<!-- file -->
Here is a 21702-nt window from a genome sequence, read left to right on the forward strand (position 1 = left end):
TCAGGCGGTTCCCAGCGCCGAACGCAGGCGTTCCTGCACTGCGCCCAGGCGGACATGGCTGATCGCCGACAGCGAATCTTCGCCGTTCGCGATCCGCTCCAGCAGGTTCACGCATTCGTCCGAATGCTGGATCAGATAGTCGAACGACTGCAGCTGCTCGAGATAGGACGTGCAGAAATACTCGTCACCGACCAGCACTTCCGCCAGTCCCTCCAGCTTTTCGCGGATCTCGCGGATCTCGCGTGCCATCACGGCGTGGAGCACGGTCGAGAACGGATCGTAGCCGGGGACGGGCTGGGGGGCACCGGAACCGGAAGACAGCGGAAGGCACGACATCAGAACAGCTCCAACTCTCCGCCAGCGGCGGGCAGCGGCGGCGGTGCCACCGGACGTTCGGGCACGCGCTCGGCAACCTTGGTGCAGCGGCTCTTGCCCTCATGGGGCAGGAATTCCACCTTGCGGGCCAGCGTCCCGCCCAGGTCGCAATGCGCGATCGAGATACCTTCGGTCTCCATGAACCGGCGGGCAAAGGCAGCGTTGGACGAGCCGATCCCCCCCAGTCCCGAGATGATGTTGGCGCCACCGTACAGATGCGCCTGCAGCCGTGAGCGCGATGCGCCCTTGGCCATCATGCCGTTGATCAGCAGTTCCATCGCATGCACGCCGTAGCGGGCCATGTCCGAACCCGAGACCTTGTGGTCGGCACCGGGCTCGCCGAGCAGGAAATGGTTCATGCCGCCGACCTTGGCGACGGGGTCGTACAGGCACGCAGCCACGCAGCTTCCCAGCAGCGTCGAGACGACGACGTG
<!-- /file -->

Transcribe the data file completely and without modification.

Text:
Here is a 21702-nt window from a genome sequence, read left to right on the forward strand (position 1 = left end):
TCAGGCGGTTCCCAGCGCCGAACGCAGGCGTTCCTGCACTGCGCCCAGGCGGACATGGCTGATCGCCGACAGCGAATCTTCGCCGTTCGCGATCCGCTCCAGCAGGTTCACGCATTCGTCCGAATGCTGGATCAGATAGTCGAACGACTGCAGCTGCTCGAGATAGGACGTGCAGAAATACTCGTCACCGACCAGCACTTCCGCCAGTCCCTCCAGCTTTTCGCGGATCTCGCGGATCTCGCGTGCCATCACGGCGTGGAGCACGGTCGAGAACGGATCGTAGCCGGGGACGGGCTGGGGGGCACCGGAACCGGAAGACAGCGGAAGGCACGACATCAGAACAGCTCCAACTCTCCGCCAGCGGCGGGCAGCGGCGGCGGTGCCACCGGACGTTCGGGCACGCGCTCGGCAACCTTGGTGCAGCGGCTCTTGCCCTCATGGGGCAGGAATTCCACCTTGCGGGCCAGCGTCCCGCCCAGGTCGCAATGCGCGATCGAGATACCTTCGGTCTCCATGAACCGGCGGGCAAAGGCAGCGTTGGACGAGCCGATCCCCCCCAGTCCCGAGATGATGTTGGCGCCACCGTACAGATGCGCCTGCAGCCGTGAGCGCGATGCGCCCTTGGCCATCATGCCGTTGATCAGCAGTTCCATCGCATGCACGCCGTAGCGGGCCATGTCCGAACCCGAGACCTTGTGGTCGGCACCGGGCTCGCCGAGCAGGAAATGGTTCATGCCGCCGACCTTGGCGACGGGGTCGTACAGGCACGCAGCCACGCAGCTTCCCAGCAGCGTCGAGACGACGACGTG